The first thing to be said about the Old Testament book of Jonah is that it’s not a fish story. Only three of its 42 verses deal with the great fish we immediately think of when we think of Jonah. The fish is only one of His creatures that God sends to rescue Jonah throughout the four short chapters of this book.
It should be said though, that we may be tempted to wonder why God even bothers with rescuing Jonah. He’s rebellious, selfish, even hateful.
But then, when others observe us, people who are, by baptism and belief in Jesus, simultaneously saints and sinners, the same question may arise: Why is it that God bothers with people who can, at times, be so fervent in confessing their faith and also be so rebellious, selfish, and hateful?
As we began this series two Wednesdays ago, we said that the Old Testament books of Ruth and Jonah compel us to ask some big questions. And we’ve begun to answer them.
In Ruth, we saw that God’s care for His own people–represented by Naomi, Elimelech, and their two sons–didn’t stop at the border between Israel and Moab, where they went as hungry refugees; God, Yahweh, was still their God and with them outside the promised land.
We've learned that God was equally concerned about people outside His Old Testament covenant. Through His Word, shared by Naomi and her family, Ruth, a Moabite foreigner, came to believe in God, even becoming the great-grandmother of David, Israel’s second king and the ancestor of the family into which Jesus, the Savior of the world was to be born.
In turning tonight to Jonah, we see our questions more fully answered by God’s Word. The God we know in Jesus isn’t confined to particular places. He’s got the whole world, actually the whole universe, in His hands.
Jonah lived more than two hundred years after the time of Ruth. By his time, Israel had torn into two: a kingdom to the south, often called Judah, with worship centered in Jerusalem, and a kingdom to the north, called Israel, whose worship life would eventually settle in Samaria.
Both kingdoms rebelled against God. But Israel, the northern kingdom, was the most notorious in its idolatries and mixing of other religions with the worship of Yahweh. Nonetheless, the north produced great people of God, including the prophet, Elijah. The ancient rabbis believed that Jonah was the son of the widow of Zarephath who God raised from the dead through Elijah. That may or may not be true, but we do know that Jonah was one of the prophets at the king’s court in 2 Kings.
Jonah is the fifth of the twelve minor prophets whose books are bundled together in the Old Testament. Unlike the books of the other prophets, which are mainly composed of the oracles God gave them to speak, the book of Jonah is a historic narrative that tells us about what happened when God commissioned Jonah to speak God’s Word to the Ninevites, when Jonah refused to do so, when God again called Jonah to go to Nineveh, and when Jonah finally delivered God’s Word to the Ninevites.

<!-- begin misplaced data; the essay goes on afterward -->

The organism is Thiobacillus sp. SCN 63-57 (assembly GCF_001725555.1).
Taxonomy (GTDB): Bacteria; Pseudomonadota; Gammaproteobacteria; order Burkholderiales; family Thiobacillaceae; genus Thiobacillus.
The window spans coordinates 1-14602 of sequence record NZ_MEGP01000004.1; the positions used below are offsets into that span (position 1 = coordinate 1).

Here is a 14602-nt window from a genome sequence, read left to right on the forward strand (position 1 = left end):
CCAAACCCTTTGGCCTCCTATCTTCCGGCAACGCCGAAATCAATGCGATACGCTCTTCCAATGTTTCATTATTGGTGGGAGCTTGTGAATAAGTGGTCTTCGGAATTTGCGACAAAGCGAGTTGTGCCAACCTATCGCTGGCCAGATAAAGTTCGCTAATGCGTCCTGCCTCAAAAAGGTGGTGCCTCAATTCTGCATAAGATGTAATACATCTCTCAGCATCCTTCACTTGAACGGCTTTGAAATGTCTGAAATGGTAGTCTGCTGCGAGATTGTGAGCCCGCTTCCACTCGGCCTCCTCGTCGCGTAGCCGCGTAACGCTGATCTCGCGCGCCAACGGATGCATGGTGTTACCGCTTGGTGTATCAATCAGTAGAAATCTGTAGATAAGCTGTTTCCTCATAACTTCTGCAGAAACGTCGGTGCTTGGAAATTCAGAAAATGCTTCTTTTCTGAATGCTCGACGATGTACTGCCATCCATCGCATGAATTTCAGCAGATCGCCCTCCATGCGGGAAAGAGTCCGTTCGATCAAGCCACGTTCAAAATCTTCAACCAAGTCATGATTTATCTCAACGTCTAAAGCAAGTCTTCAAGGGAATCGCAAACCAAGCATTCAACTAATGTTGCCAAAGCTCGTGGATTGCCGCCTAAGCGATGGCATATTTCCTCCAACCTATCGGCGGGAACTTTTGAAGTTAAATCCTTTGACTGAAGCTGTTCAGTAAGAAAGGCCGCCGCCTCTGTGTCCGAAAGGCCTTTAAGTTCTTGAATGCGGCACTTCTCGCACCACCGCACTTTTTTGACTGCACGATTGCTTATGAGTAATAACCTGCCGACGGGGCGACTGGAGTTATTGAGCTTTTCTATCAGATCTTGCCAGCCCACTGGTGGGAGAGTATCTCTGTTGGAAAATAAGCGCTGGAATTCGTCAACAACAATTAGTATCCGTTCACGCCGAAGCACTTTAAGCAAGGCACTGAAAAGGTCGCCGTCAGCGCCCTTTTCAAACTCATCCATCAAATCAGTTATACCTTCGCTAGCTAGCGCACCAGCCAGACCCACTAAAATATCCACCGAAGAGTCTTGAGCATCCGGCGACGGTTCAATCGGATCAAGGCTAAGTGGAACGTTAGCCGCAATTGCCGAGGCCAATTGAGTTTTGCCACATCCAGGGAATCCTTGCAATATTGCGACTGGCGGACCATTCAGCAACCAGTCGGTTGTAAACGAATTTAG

But what is a prophet? Above all, God called prophets to deliver God’s call to people to turn to God in repentance and faith. That's important to keep it in mind.
Now, to our text for tonight, Jonah 1:1-17. It begins, as we see in other prophets’ stories, with the Word of God coming to Jonah. He’s to go to Nineveh to preach against the Ninevites and their wickedness which, God says, “has come up before Me.” (Jonah 1:2)
Nineveh was the capital city of Assyria, a nation that had treated God’s people harshly. The archeological remains of Nineveh exist today not far from the Iraqi city of Mosul, about 250 miles from Baghdad.
There would have been great dangers for Jonah in going into enemy territory. But that, as we’ll see, isn’t why Jonah didn’t want to preach to the Ninevites. He was concerned that the Ninevites might repent, trust in God, and be welcomed into relationship with God. But Jonah hated the Ninevites and didn’t want them to walk with God.
So, instead of going to Nineveh, Jonah books passage on a ship in the Mediterranean to someplace called Tarshish. Jonah thinks that he can “flee from the Lord.” (Jonah 1:3) In his anger with God, Jonah seems to have momentarily forgotten that the presence of the Creator of the universe can’t confined to his homeland. King David, who lived several centuries earlier knew better than that. “If I go up to the heavens, you are there; if I make my bed in the depths, you are there. If I rise on the wings of the dawn, if I settle on the far side of the sea, even there your hand will guide me…” David writes in Psalm 139:8-10. God is with us even when we don’t want Him to be!
As you know, a huge storm erupts. Each of the sailors and passengers prays to their own gods and toss cargo overboard to lighten the weight of the ship. But nothing stops the storm or settles the ship. The other passengers cast lots to determine who’s at fault for this life-threatening storm. The lot falls to Jonah. Although running from God, Jonah, a saint by God’s grace and a sinner by birth, confesses his faith to Gentiles. Now, this is ironic. In confessing his faith in God to Gentiles on that ship, Jonah is doing the very thing God wanted to send him to Nineveh to do. (Another case of, “Either God gets His way or God gets His way.) Jonah tells his shipmates: “I am a Hebrew and I worship the Lord, the God of heaven, who made the sea and the dry land.” (Jonah 1:9) He explains that he has displeased God by running from the mission God has given to him and that to save themselves, the passengers and crew must throw him into the sea.
Thoughts like these may have been going through Jonah’s mind as he floundered in the sea. But, God is “merciful and gracious, slow to anger, and abounding in steadfast love and faithfulness.” (Exodus 34:6)